Potter County (pop. 17,457), east of McKean County, is Pennsylvania’s fifth-least-populous county. The only other Potter counties are in Texas and South Dakota.
The county was named for James Potter (1729-1789), an Irish immigrant and Pennsylvanian who was a brigadier general in the Revolutionary War.
The heavily wooded county contains eight state parks. The five-acre Prouty Place State Park is the state’s second-smallest.
Cherry Springs State Park is popular with astronomers and stargazers because it has some of the darkest night skies on the East Coast.
Cherry Springs also has Pennsylvania’s largest picnic pavilion constructed by the Civilian Conservation Corps (1939).
The county seat of Potter County is the borough of Coudersport (pop. 2,546), at the intersection of the Allegheny River and Mill Creek.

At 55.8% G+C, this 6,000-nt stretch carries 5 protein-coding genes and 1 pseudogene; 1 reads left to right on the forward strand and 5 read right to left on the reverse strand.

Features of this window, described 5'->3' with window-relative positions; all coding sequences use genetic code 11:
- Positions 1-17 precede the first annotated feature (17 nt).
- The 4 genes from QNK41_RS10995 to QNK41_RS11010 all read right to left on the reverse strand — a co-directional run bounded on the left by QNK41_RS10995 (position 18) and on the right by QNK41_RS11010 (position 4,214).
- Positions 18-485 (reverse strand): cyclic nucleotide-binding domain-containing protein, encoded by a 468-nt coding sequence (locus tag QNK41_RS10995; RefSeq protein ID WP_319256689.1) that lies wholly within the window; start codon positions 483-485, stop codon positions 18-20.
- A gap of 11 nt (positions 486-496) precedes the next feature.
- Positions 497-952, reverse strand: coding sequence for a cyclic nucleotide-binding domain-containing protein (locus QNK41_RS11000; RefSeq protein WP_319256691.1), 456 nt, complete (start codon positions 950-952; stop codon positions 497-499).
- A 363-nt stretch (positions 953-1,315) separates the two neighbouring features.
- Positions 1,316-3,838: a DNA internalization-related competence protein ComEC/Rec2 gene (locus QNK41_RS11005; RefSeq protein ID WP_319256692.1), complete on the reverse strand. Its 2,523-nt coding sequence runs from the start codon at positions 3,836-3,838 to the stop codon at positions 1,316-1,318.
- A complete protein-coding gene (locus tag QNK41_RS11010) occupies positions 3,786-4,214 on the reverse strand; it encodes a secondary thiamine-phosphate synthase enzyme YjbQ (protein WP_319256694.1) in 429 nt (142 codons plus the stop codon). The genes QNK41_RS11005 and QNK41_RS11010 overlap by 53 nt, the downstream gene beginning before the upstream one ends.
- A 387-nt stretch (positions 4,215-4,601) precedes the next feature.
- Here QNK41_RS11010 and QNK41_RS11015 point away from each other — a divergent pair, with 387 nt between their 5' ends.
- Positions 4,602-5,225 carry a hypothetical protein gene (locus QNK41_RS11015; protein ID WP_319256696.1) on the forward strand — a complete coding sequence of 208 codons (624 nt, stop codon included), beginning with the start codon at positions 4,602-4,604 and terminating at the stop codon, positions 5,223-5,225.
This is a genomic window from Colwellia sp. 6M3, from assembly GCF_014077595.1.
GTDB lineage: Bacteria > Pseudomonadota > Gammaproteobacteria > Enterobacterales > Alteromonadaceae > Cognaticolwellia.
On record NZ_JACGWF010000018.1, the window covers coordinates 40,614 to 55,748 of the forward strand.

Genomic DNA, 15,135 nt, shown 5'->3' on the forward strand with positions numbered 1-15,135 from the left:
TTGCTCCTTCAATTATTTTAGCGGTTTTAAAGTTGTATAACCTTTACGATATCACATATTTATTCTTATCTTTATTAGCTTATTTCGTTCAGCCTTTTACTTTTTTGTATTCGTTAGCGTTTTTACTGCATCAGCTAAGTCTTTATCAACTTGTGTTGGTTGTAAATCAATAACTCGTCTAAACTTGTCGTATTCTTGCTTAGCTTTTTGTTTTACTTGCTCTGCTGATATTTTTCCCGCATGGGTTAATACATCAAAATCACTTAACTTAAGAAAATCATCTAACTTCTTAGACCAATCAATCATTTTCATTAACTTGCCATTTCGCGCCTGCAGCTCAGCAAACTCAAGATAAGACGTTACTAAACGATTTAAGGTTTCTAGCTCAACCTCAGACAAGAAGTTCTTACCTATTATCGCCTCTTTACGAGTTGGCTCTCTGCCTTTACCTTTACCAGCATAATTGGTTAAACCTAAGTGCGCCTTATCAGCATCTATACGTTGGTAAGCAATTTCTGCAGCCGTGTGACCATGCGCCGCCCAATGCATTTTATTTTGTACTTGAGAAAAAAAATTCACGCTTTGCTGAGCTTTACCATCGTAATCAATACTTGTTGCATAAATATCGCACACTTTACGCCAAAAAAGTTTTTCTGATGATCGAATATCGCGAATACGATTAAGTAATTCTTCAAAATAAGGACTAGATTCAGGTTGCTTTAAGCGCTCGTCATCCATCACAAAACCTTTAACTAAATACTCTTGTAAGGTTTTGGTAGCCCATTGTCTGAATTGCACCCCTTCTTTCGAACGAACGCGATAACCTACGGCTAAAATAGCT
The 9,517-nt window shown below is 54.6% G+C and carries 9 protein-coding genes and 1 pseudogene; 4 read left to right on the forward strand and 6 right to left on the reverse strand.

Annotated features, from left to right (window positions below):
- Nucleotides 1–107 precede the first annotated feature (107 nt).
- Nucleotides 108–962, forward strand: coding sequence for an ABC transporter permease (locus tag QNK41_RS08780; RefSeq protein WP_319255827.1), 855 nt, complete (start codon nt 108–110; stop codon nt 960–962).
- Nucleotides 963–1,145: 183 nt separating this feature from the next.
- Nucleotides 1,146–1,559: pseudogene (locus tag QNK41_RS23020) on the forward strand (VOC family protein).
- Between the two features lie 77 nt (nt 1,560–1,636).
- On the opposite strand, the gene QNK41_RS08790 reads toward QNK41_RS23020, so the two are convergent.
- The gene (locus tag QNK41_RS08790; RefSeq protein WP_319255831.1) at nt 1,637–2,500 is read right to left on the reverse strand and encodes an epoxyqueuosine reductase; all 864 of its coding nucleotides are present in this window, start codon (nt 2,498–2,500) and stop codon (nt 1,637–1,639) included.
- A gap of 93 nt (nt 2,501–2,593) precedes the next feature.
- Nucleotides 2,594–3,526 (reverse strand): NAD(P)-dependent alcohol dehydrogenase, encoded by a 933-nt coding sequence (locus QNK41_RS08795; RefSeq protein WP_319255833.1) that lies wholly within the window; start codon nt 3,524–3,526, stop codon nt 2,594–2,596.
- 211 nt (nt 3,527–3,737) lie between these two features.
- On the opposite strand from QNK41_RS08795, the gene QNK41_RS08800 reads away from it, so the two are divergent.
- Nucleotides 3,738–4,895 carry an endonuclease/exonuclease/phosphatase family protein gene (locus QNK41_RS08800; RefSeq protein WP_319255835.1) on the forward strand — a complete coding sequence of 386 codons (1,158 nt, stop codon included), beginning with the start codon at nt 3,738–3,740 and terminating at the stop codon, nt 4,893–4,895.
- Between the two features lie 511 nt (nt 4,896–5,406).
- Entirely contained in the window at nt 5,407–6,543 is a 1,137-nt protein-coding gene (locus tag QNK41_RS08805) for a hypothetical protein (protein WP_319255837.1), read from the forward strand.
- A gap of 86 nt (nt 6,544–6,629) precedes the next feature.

The Coudersport Theatre dates from 1923. It’s still showing movies.
The annual God’s Country Marathon goes from Galeton to Coudersport.
Elliot Ness (1903-1957), the legendary Prohibition agent who was credited with the downfall of Al Capone, died at his home in Coudersport.
A major tourist attraction in Potter County is the Coudersport Ice Mine, with large icicles in the summer that melt in the winter. The cave was discovered in 1894.
The Scottish Rite Consistory of Coudersport is one of Potter County’s largest buildings. The Consistory has about 3,000 members – more than the population of Coudersport.
The Austin Dam Burst Site commemorates the site of the Austin Dam, which burst in 1911, resulting in the deaths of 78 people.
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